pm = pmf.getPersistenceManager(  );     [3]
            tx = pm.currentTransaction(  );     [4]
        } catch (Exception e) {
            e.printStackTrace(System.err);
            System.exit(-1);
        }
    }
    public PersistenceManager getPersistenceManager(  ) {
        return pm;
    }
    public void executeTransaction(  ) {
        try {
            tx.begin(  );     [5]
            execute(  );     [6]
            tx.commit(  );     [7]
        } catch (Throwable exception) {
            exception.printStackTrace(System.err);
            if (tx.isActive()) tx.rollback(  );
        }
    }
}

Making Instances Persistent

Let’s examine a simple application, called CreateMovie, that makes a single Movie instance persistent, as shown in Example 1-9. The functionality of the application is placed in execute( ). After constructing an instance of CreateMovie, we call executeTransaction( ), which is defined in the MediaManiaApp base class. It makes a call to execute( ), which will be the method defined in this class. The execute( ) method instantiates a single Movie instance on line [5]. Calling the PersistenceManager method makePersistent( ) on line [6] makes the Movie instance persistent. If the transaction commits successfully in executeTransaction( ), the Movie instance will be stored in the datastore.

Example 1-9. Creating a Movie instance and making it persistent

package com.mediamania.prototype;

import java.util.Calendar;
import java.util.Date;
import com.mediamania.MediaManiaApp;

public class CreateMovie extends MediaManiaApp {
    public static void main(String[] args) {
        CreateMovie createMovie = new CreateMovie(  );
        createMovie.executeTransaction(  );
    }
    public void execute(  ) {
        Calendar cal = Calendar.getInstance(  );
        cal.clear(  );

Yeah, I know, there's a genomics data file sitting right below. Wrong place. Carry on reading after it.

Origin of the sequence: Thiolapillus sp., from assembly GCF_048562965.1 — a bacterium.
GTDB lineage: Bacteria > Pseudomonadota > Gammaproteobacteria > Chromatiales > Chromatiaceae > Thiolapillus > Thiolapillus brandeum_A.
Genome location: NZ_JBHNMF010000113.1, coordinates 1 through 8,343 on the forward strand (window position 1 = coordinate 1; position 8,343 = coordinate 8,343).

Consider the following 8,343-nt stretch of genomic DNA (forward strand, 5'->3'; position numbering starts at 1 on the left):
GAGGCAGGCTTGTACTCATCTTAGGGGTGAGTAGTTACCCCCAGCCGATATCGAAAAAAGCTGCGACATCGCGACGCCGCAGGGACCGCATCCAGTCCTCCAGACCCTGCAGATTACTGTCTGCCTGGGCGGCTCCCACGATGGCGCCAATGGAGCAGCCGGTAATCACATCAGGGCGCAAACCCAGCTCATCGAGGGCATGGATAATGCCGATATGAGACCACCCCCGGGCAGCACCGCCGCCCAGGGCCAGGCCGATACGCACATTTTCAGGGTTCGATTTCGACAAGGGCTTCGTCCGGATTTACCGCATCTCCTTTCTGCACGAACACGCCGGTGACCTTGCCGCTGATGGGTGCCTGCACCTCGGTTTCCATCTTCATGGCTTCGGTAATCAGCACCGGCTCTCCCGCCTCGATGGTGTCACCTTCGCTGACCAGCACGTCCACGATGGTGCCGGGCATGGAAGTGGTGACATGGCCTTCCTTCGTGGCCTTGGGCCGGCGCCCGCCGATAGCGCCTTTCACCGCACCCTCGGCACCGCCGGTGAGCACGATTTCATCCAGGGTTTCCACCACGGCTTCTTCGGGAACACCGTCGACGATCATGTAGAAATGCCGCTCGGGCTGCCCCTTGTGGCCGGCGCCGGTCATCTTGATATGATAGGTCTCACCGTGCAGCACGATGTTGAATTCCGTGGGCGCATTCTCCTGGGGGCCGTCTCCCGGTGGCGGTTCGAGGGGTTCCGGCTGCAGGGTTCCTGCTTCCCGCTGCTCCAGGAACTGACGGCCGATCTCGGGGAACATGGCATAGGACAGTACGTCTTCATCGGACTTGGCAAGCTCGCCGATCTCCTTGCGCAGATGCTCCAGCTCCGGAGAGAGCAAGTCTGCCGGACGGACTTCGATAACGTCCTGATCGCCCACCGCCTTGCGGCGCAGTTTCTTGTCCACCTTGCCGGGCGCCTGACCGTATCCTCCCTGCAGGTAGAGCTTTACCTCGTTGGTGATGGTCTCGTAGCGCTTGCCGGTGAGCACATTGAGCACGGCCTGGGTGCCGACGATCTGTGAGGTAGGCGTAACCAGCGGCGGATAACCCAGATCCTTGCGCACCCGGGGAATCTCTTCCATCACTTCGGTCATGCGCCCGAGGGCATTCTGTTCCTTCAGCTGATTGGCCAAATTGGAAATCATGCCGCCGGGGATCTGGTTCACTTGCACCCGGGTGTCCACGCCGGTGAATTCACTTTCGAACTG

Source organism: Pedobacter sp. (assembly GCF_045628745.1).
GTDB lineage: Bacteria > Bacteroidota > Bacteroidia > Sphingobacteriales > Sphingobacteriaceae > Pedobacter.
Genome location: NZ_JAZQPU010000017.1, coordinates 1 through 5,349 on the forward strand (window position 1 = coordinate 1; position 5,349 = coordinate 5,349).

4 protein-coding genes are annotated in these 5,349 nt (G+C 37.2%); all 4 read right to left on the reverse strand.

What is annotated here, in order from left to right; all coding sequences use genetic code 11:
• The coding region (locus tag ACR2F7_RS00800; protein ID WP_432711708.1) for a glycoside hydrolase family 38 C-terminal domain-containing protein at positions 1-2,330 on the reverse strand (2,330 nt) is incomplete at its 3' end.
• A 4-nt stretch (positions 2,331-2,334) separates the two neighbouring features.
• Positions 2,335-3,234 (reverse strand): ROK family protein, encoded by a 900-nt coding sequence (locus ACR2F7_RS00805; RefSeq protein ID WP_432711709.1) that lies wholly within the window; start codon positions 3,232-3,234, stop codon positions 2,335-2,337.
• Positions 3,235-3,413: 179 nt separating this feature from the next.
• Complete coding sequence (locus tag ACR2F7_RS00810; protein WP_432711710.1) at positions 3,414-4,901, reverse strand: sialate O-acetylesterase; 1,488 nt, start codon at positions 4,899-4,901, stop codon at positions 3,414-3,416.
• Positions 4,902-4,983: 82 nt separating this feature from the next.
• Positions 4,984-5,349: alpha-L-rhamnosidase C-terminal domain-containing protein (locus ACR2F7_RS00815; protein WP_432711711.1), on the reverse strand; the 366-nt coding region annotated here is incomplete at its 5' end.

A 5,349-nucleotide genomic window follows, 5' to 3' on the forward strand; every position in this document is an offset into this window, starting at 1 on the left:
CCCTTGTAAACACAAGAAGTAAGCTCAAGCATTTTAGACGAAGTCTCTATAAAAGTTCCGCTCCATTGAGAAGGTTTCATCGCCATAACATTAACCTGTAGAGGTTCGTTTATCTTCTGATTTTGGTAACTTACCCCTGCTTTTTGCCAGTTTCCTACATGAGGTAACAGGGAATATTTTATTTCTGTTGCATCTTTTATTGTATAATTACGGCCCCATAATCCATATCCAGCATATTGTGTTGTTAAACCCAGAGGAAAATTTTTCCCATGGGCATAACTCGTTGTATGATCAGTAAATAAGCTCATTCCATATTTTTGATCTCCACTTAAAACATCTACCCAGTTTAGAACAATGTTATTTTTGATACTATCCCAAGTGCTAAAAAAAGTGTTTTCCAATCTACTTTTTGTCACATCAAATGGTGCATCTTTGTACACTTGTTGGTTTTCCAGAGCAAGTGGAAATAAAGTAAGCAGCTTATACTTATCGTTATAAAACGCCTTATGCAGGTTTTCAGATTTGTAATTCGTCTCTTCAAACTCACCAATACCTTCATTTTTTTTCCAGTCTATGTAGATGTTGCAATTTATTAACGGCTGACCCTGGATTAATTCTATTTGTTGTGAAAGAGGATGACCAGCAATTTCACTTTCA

cal.set(Calendar.YEAR, 1997);
        Date date = cal.getTime(  );
        Movie movie = new Movie("Titanic", date, 194, "PG-13", "historical, drama");     [5]
        pm.makePersistent(movie);     [6]
    }
}

Now let’s examine a larger application. LoadMovies, shown in Example 1-10, reads a file containing movie data and creates multiple instances of Movie. The name of the file is passed to the application as an argument, and the LoadMovies constructor initializes a BufferedReader to read the data. The execute( ) method reads one line at a time from the file and calls parseMovieData( ), which parses the line of input data, creates a Movie instance on line [1], and makes it persistent on line [2]. When the transaction commits in executeTransaction( ), all of the newly created Movie instances will be stored in the datastore.

Example 1-10. LoadMovies

package com.mediamania.prototype;

import java.io.FileReader;
import java.io.BufferedReader;
import java.util.Calendar;
import java.util.Date;
import java.util.StringTokenizer;
import javax.jdo.PersistenceManager;
import com.mediamania.MediaManiaApp;

public class LoadMovies extends MediaManiaApp {
    private BufferedReader  reader;

    public static void main(String[] args) {